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"PROTECT WORKERS AND RETIREES," SAYS PENSION RIGHTS CENTER TO HOUSE AND SENATE CONFEREES

For Immediate ReleaseContact: Nancy Hwa, 202-296-3776
March 15, 2006www.pensionrights.org

Letter Outlines Consumer Group's Positions on Key Issues in Pension Legislation

WASHINGTON – In a letter delivered today to every member of the Congressional conference committee working on the pension reform legislation, the Pension Rights Center called on the lawmakers to take into account the concerns of millions of employees and retirees, and asked them to support or oppose specific provisions in the legislation.

"This is a massive piece of legislation that in reality only scratches the surface in terms of what needs to be done to address critical pension issues," said Karen Friedman, policy director of the Pension Rights Center and one of the letter’s co-authors.  "We are focusing on the provisions that we feel are most important to protecting the retirement security of American workers."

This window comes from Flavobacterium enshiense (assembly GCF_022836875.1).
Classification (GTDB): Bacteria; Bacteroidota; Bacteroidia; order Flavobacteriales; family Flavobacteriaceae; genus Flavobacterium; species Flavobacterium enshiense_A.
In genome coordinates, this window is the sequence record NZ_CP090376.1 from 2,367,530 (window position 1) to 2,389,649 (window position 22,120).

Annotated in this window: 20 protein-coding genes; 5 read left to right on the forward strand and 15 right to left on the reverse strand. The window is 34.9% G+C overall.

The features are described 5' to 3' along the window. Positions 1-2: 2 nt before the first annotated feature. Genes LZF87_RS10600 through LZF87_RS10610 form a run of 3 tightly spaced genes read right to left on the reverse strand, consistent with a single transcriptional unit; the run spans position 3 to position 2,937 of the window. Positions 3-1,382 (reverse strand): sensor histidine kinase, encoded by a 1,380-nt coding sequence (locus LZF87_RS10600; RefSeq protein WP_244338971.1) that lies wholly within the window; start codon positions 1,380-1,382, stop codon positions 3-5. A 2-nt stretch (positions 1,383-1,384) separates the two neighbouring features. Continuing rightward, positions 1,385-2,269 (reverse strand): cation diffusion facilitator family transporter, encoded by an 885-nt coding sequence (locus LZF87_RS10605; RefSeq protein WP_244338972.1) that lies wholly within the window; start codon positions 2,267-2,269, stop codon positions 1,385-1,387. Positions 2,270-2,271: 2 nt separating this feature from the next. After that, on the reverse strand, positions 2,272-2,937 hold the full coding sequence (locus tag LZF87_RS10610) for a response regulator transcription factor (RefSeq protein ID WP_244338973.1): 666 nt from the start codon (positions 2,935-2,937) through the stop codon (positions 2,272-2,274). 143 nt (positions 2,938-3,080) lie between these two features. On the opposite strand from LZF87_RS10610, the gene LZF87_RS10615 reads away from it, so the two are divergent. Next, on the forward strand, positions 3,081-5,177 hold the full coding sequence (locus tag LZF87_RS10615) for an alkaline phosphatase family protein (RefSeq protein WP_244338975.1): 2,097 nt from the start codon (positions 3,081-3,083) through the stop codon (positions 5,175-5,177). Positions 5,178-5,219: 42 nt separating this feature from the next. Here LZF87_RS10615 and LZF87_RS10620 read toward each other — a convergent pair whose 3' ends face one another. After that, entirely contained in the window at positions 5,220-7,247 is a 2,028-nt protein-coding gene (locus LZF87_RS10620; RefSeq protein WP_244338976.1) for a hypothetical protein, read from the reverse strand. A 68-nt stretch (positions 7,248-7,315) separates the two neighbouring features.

Specifically, the Pension Rights Center asked Members to support provisions that:

  • protect older employees if an employer converts its traditional pension plan to a cash balance one;
  • close certain loopholes in current pension law that discriminate against older women, widows and divorced spouses; and
  • encourage unbiased investment advice for employees, thereby maintaining a long-standing prohibition against conflicts of interest.

The Center asked Members to oppose provisions that:

  • weaken protections against conflicts of interest in plan investments;
  • allow multiemployer plans to eliminate the special early retirement benefits that workers have already earned; and
  • allow companies to deplete pension plan cushions by increasing the amount of "surplus assets" that can be transferred to retiree health plans – a move that undermines the broader aims of the bill to improve plan funding.

"We certainly want pensions to be adequately funded," said Friedman.  "However, we don't want funding requirements to be made so onerous that employers will simply abandon traditional plans.  Furthermore, the legislation doesn’t even begin to address the recent pension freezes by healthy companies such as Verizon and IBM. Clearly, much more needs to be done to ensure that no more pension promises are broken."

Read the Pension Rights Center's letter to the conferees.

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